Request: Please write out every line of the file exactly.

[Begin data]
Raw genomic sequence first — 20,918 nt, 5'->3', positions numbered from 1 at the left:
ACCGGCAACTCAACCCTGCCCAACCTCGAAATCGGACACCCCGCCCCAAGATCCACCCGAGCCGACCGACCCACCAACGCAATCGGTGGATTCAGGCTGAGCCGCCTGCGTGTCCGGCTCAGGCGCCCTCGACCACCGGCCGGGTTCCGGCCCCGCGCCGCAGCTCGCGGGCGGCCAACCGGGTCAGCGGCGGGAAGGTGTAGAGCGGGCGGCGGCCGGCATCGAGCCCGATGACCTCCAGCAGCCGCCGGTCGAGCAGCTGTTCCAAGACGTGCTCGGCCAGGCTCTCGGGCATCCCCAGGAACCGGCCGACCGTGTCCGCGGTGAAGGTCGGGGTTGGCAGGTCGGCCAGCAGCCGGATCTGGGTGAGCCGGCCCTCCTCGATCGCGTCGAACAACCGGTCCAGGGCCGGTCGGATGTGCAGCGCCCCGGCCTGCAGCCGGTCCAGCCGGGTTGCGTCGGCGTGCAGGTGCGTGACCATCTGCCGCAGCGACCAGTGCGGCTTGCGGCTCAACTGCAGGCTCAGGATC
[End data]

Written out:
Raw genomic sequence first — 20,918 nt, 5'->3', positions numbered from 1 at the left:
ACCGGCAACTCAACCCTGCCCAACCTCGAAATCGGACACCCCGCCCCAAGATCCACCCGAGCCGACCGACCCACCAACGCAATCGGTGGATTCAGGCTGAGCCGCCTGCGTGTCCGGCTCAGGCGCCCTCGACCACCGGCCGGGTTCCGGCCCCGCGCCGCAGCTCGCGGGCGGCCAACCGGGTCAGCGGCGGGAAGGTGTAGAGCGGGCGGCGGCCGGCATCGAGCCCGATGACCTCCAGCAGCCGCCGGTCGAGCAGCTGTTCCAAGACGTGCTCGGCCAGGCTCTCGGGCATCCCCAGGAACCGGCCGACCGTGTCCGCGGTGAAGGTCGGGGTTGGCAGGTCGGCCAGCAGCCGGATCTGGGTGAGCCGGCCCTCCTCGATCGCGTCGAACAACCGGTCCAGGGCCGGTCGGATGTGCAGCGCCCCGGCCTGCAGCCGGTCCAGCCGGGTTGCGTCGGCGTGCAGGTGCGTGACCATCTGCCGCAGCGACCAGTGCGGCTTGCGGCTCAACTGCAGGCTCAGGATC